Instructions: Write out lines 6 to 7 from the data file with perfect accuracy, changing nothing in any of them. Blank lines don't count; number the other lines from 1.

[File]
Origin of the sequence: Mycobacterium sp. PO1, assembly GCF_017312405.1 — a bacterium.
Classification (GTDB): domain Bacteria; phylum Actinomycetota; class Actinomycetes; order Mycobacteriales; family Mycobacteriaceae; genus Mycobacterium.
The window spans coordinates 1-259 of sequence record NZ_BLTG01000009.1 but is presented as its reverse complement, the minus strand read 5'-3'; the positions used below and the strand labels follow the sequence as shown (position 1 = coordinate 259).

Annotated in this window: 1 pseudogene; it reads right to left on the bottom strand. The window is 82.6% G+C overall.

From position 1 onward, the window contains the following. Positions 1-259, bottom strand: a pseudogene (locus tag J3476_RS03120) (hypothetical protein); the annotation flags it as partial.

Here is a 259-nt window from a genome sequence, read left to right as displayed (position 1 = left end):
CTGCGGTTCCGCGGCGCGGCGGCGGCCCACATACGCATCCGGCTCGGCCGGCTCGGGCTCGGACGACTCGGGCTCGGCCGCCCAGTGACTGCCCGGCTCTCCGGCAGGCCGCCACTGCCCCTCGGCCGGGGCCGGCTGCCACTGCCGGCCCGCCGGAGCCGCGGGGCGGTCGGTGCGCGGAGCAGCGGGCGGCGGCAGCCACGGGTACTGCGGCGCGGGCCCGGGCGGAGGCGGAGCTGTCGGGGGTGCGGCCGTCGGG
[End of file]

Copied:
Here is a 259-nt window from a genome sequence, read left to right as displayed (position 1 = left end):
CTGCGGTTCCGCGGCGCGGCGGCGGCCCACATACGCATCCGGCTCGGCCGGCTCGGGCTCGGACGACTCGGGCTCGGCCGCCCAGTGACTGCCCGGCTCTCCGGCAGGCCGCCACTGCCCCTCGGCCGGGGCCGGCTGCCACTGCCGGCCCGCCGGAGCCGCGGGGCGGTCGGTGCGCGGAGCAGCGGGCGGCGGCAGCCACGGGTACTGCGGCGCGGGCCCGGGCGGAGGCGGAGCTGTCGGGGGTGCGGCCGTCGGG